Preventing Tortoise Extinction in the Face of Climate Change

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The authors of an article in Chelonian Conservation and Biology predicted the mobility of the federally threatened Agassiz desert tortoise. The article shows a means to project future suitable habitats and how to maximize tortoise survivorship in the face of environmental shifts.

Volume 15, Issue 1 (June 2016)

These climate refugia offer tortoises the best opportunity to survive into the future, and so represent our highest conservation priorities.

Chelonian Conservation and Biology – As climate change advances, tortoises’ limited mobility impedes their ability to reach more suitable habitats. A critical conservation task is identifying habitats that will remain suitable given the projected warming and drying at the end of the 21st century. Researchers in a recent study used a fine-scale approach to address the issue of migration of the federally threatened Agassiz desert tortoise, Gopherus agassizii, in Twentynine Palms, California.

By modeling climate change projected for the end of this century with a three-degree increase in summer temperatures, the authors of an article in the recent issue of Chelonian Conservation and Biology predicted the mobility of the tortoise group, which is slow to find new habitats in the face of depleted resources. The article shows a means to project future suitable habitats and how to maximize tortoise survivorship in the face of environmental shifts.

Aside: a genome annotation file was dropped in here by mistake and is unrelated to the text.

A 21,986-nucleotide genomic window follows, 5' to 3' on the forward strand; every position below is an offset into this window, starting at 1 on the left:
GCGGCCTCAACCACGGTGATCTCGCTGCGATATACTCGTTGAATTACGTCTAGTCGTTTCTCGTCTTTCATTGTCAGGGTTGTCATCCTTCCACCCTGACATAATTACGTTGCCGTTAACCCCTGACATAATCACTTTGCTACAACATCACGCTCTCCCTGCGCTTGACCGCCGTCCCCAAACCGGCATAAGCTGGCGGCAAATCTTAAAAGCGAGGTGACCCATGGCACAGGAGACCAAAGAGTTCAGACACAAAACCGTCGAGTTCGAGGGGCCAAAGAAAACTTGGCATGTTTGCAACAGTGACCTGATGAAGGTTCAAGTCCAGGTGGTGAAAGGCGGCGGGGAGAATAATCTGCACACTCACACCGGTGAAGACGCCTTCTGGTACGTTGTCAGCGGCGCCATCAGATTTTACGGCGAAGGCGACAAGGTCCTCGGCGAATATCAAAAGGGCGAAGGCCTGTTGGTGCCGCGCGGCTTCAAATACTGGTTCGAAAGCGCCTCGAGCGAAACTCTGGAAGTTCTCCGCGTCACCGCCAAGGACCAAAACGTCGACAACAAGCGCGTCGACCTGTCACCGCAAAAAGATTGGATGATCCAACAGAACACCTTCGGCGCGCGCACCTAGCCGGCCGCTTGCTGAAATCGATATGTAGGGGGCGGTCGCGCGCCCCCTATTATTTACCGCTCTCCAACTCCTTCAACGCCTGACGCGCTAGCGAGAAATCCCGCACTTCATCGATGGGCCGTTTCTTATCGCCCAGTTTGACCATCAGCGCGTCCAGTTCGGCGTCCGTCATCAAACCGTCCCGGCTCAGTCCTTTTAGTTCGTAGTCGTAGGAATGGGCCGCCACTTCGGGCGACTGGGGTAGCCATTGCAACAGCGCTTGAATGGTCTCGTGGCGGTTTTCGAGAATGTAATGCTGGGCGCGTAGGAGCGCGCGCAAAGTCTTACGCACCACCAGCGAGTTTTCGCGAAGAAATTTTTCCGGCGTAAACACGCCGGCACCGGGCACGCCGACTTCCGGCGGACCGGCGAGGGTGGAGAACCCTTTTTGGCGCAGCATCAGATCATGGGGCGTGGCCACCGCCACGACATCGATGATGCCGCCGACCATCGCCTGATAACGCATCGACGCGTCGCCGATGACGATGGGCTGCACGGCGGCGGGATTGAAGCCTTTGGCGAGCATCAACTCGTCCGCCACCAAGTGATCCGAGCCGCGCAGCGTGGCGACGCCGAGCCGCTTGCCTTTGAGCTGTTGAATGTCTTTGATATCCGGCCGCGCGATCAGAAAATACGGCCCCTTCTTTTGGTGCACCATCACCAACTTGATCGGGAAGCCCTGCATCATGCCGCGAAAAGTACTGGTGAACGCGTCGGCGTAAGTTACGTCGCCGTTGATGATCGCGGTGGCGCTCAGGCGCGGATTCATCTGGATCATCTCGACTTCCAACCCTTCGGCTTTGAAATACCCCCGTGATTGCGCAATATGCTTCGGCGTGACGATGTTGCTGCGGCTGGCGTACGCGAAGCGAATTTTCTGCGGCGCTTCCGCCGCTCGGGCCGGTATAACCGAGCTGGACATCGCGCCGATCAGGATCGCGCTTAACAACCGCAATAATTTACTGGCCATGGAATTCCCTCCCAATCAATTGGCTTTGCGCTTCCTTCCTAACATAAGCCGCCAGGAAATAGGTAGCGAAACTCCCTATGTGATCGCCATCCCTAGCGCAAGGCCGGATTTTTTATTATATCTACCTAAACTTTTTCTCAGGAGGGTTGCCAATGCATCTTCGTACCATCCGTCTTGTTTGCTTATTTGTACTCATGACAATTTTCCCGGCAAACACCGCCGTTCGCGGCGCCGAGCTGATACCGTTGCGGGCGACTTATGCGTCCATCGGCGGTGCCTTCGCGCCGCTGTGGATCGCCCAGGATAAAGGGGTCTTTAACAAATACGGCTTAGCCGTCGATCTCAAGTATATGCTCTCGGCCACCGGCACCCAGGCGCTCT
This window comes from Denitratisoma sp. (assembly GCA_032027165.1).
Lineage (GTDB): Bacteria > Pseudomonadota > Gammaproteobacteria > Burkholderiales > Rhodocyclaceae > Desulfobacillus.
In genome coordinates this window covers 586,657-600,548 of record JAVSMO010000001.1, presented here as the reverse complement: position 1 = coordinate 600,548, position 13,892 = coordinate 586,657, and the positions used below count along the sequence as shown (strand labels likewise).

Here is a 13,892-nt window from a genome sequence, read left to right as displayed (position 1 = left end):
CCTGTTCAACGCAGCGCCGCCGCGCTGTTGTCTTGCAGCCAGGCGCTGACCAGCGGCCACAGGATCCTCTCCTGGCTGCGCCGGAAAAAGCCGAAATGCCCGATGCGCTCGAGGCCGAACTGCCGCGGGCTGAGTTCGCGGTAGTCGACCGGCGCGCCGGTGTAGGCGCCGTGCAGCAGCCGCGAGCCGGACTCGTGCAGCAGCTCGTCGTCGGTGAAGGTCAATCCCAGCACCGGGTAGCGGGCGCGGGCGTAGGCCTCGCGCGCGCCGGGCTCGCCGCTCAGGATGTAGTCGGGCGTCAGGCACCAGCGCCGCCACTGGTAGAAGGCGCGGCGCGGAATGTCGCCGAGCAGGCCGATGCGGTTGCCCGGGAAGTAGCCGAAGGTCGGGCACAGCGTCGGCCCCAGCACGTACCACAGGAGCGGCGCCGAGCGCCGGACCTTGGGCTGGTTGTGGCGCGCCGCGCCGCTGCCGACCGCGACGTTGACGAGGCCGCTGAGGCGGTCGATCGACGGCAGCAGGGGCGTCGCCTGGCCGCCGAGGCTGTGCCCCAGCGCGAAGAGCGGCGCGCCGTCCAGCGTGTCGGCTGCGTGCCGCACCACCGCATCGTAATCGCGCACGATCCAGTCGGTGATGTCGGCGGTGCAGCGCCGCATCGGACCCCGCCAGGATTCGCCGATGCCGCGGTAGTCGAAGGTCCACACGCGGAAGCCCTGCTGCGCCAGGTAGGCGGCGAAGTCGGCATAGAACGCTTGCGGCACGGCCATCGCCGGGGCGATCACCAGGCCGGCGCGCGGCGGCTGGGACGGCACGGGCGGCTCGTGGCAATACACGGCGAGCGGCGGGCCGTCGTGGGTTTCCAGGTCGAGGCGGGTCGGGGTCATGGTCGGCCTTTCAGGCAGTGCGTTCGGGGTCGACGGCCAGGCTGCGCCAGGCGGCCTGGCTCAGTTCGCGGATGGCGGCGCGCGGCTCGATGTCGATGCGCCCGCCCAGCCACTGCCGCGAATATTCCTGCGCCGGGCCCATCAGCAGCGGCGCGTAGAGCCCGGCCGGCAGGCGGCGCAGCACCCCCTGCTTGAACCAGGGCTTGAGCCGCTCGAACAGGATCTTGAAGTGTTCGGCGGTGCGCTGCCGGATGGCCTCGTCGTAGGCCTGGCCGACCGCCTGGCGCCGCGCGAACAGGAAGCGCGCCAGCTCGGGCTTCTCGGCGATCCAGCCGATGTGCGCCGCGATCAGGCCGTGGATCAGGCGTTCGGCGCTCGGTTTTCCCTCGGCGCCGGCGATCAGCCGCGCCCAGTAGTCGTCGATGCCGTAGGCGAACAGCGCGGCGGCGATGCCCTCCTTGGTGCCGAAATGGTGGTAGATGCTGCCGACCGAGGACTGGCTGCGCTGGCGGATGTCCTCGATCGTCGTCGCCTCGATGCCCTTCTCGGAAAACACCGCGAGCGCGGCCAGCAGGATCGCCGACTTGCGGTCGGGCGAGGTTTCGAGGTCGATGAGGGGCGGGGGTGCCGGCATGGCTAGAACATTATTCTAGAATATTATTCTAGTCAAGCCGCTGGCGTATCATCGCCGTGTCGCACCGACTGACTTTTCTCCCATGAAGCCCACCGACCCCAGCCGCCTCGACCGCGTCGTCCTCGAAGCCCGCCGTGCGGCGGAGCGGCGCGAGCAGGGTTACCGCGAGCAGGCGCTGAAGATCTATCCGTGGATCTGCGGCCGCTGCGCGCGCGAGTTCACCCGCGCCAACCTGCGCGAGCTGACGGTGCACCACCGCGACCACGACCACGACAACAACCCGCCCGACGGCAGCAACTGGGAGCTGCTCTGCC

In the article, the researchers project that maximum end-of-century summer temperatures could reduce tortoise habitat area by 55 percent in parts of the Mojave Desert. Thankfully, the authors found that a substantial portion of the climate-shifted area would overlap with current tortoise habitat. This overlap would serve as climate refugia, or sanctuary, to provide a future safe haven for these threatened animals.

“These climate refugia offer tortoises the best opportunity to survive into the future, and so represent our highest conservation priorities,” said lead author Dr. Cameron Barrows. Given the importance of these areas for the species, the researchers noted that efforts should be made to limit human expansion into these habitats.

Since climate change affects humans and turtles alike, the situation of Agassiz desert tortoise provides a compelling example of how current species management practices are being developed. Considering the challenges of maintaining biodiversity as climate change progresses, the approach outlined in the study is one that perhaps can help stave off species extinctions on large and small scales.

Full text of the article, “Identifying Climate Refugia: A Framework to Inform Conservation Strategies for Agassiz’s Desert Tortoise in a Warmer Future,” Chelonian Conservation and Biology, Vol. 15, No. 1, 2016, is available at: http://www.chelonianjournals.org/doi/full/10.2744/CCB-1157.1.

About Chelonian Conservation and Biology
Chelonian Conservation and Biology is an international scientific journal of turtle and tortoise research. Its objective is to share any aspects of research on turtles and tortoises. Of special interest are articles dealing with conservation biology, systematic relationships, chelonian diversity, geographic distribution, natural history, ecology, reproduction, morphology and natural variation, population status, husbandry, community conservation initiatives, and human exploitation or conservation management issues. For more information about the journal, please visit http://www.chelonian.org/ccb/.

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Jacob Frese
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